Daily News  :: East Africa

Kenyan president gets 186% pay rise

Published: 08-DEC-06

Nairobi - The Kenyan parliament has awarded President Mwai Kibaki a nearly 186 percent salary increase despite objections from the opposition lawmakers.

The national assembly approved a government motion to raise Kibaki's total basic pay and allowance from the current 1.9mn Kenyan shillings ($26�388) to 3.2mn shillings ($44�444).

With the allowances retained at 1.2mn shillings, the president's basic pay was increased from 700�000 shillings ($9�722) to 2mn shillings ($27�777), a boost of about 185.6 percent, according to official figures.

"We must give the institution of the presidency the respect and dignity it deserves," Finance Minister Amos Kimunya told the house while presenting the motion.

Opposition lawmakers complained about such a massive pay hike in a country where around 60 percent of the 32 million population live on under a dollar a day and the per capita earnings are $1�100.

In addition, the government has refused to increase salaries for lecturers, civil servants and government health workers despite a spate of strikes in recent months.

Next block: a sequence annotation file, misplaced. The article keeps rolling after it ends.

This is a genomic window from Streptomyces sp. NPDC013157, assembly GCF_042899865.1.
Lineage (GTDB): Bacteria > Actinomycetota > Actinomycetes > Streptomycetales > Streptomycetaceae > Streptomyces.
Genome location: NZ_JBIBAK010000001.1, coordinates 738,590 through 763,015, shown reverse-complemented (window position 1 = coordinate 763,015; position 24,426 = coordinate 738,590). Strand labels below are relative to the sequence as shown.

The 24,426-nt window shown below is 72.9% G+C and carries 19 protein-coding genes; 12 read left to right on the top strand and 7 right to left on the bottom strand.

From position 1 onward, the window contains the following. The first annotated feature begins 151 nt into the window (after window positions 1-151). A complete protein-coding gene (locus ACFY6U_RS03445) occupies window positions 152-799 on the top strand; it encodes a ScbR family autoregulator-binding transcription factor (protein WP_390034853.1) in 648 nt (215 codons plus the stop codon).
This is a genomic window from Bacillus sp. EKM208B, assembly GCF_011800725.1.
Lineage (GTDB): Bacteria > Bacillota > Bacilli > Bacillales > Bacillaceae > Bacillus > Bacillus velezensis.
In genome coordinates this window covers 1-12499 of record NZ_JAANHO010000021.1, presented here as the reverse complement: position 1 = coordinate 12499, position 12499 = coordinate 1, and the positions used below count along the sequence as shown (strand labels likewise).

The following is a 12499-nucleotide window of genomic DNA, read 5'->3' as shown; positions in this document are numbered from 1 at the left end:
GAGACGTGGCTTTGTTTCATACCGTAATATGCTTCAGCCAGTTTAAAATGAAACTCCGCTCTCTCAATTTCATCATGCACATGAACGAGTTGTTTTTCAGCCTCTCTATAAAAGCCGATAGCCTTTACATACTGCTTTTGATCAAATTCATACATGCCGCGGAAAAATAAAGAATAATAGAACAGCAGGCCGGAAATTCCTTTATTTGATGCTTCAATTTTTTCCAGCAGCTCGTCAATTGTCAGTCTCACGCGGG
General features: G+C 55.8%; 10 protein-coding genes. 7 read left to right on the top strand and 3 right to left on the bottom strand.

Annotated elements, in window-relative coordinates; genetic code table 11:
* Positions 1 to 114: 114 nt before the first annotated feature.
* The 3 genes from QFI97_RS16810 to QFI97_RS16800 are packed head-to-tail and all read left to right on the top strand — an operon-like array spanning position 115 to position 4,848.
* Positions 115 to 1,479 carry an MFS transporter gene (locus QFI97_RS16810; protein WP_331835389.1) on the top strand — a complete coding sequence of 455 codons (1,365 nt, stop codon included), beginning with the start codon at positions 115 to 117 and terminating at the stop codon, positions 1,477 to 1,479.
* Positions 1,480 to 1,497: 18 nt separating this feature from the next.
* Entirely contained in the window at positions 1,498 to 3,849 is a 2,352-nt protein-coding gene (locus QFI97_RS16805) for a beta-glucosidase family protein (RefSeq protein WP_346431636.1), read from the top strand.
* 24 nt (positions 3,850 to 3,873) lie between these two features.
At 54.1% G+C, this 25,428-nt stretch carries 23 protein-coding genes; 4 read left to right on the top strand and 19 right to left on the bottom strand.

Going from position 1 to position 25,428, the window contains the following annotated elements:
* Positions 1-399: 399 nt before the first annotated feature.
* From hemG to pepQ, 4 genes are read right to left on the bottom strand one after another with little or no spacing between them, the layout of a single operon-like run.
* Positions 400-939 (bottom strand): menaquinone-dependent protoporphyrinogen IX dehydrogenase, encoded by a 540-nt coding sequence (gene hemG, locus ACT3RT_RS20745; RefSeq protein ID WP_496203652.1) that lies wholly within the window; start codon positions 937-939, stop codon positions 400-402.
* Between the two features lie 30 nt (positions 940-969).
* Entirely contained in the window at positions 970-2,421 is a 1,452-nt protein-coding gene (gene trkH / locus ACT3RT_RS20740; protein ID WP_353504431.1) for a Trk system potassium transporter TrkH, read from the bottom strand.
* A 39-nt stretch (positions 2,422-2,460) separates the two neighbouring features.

"Let us review civil servants' salaries as a whole ... they earn peanuts," said William Ruto, a lawmaker from the opposition Kenya African National Union party.

"The president cannot die of hunger if his salary is not increased," said lawmaker Raila Odinga, a Kibaki ally-turned-foe who has announced intentions to vie for the presidency in December 2007.

"Let us form a commission to harmonise and review salaries of all civil servants including the president.Let us not add (those at) the top and leave (those at) the bottom," added Odinga.

Kibaki came to power in December 2002 on a platform of ending corruption and improving the living standards of Kenyans, notably civil servants who have often complained of underpay. Sapa-AFP

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